Thursday, September 19, 2013

ASUU Strike latest: VP Sambo takes over government’s negotiation

The Vice President Namadi Sambo has, in a bid to end the continuous
gridlock in the dialogue between the Academic Staff Union of
Universities, ASUU and federal government, taken over the negotiation
process. The government's negotiation team was formerly headed by the
Secretary to the Government of the Federation, Pius Anyim.
For the first time since the commencement of the over 10-week-old
strike action by the union, the Vice President met with the leadership
of the union at the Presidential Villa on Thursday.
The meeting was held behind closed doors.
Nigerian Universities have been shut down since June 30 as a result of
federal government's failure to honour an agreement signed between it
and ASUU in 2009 bothering on issues of university funding and
improvement of infrastructure in the sector.
Speaking to journalists at the Presidential Villa after the closed
door meeting, the ASUU President, Nasir Fagge, said that he was taking
back a "message given to him at the meeting for his members" and that
Nigerians would have to wait for the response of his members on the
way forward.
"We have had a meeting with the Vice President and he has given us a
message to our members, and we said that as the messengers that we
are, we are going to deliver the message faithfully to our members and
then they will take the decision."
According to him, "I know Nigerians are expecting a solution to the
strike, we also want a solution, but I have been given a message to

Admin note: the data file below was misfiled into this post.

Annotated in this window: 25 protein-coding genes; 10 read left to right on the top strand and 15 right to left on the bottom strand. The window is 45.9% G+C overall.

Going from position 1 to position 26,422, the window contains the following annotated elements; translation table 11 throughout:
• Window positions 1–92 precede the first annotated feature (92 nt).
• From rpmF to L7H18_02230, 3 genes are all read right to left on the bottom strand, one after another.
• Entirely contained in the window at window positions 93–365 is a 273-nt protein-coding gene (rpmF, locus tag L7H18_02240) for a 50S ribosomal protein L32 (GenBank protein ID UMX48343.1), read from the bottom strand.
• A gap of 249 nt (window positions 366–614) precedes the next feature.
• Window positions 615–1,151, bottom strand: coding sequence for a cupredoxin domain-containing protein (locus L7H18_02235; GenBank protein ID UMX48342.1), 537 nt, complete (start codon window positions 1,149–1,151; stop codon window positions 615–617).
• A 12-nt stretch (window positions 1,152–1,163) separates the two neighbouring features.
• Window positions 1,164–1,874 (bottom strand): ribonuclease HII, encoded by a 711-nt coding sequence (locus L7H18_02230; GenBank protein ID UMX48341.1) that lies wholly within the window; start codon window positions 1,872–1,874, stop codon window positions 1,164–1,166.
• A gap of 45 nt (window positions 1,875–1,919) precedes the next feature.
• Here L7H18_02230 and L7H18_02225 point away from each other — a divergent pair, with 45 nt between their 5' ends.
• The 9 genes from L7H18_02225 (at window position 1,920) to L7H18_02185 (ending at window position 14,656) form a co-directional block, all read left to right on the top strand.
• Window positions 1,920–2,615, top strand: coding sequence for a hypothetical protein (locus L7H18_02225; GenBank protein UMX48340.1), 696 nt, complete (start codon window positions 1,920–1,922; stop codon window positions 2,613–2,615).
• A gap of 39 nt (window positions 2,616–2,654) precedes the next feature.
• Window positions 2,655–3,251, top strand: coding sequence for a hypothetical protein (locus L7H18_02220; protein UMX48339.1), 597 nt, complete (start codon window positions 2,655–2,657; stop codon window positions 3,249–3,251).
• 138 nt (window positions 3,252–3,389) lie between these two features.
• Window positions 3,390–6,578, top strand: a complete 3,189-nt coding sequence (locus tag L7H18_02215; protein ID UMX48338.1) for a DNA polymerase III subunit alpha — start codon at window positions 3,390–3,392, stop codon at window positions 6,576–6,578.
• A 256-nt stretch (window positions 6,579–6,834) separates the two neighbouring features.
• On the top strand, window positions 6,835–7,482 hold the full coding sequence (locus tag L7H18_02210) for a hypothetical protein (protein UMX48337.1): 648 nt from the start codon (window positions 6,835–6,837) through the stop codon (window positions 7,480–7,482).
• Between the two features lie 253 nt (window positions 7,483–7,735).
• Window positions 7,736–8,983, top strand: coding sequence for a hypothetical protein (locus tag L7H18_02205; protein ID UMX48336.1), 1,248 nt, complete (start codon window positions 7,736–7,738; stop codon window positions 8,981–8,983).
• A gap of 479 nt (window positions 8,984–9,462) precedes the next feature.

our members. The message is not for Nigerians, it is for our members".
"If I deliver the message, our principal will decide and we will get
back to the ministry of education within this week," he added, saying
the union would get back to the education minister on its stance on
the government's latest offer.
The federal government had offered N100 billion and N30 billion for
infrastructure development in various universities and payment of
verified earned allowances of lecturers respectively. It is not clear
if the government made an improved offer for the lecturers whose only
demand is that government implements fully the 2009 agreement.
The Minister of State for Education, Nyesom Wike, who was also at the
meeting, explained that the meeting had been convened to find a
lasting solution to the crisis.
"One is quit hopeful that ASUU is committed, they have the passion and
that there is the need for us to move the education sector forward.
"ASUU coming to discuss means that they are committed on their own
part and that the federal government is also committed. We have gone
very far, we believe that in no distance time, you will have a very
good result," he said.
Also on the ASUU delegation were two former Presidents of ASUU, Dipo
Fasina and Abdullahi Sule-Kano.
Other members of the government's delegation included the Executive
Secretary of the National Universities Commission (NUC), Julius
Okojie; as well as the Vice Chancellors of Bayero University Kano
(BUK), University of Ibadan (UI) and Abubakar Tafawa Balewa University
(ATBU) Bauchi, Abdulrasheed Abubakar, Isaac Adewole, and Muhammed
Muhammed respectively.

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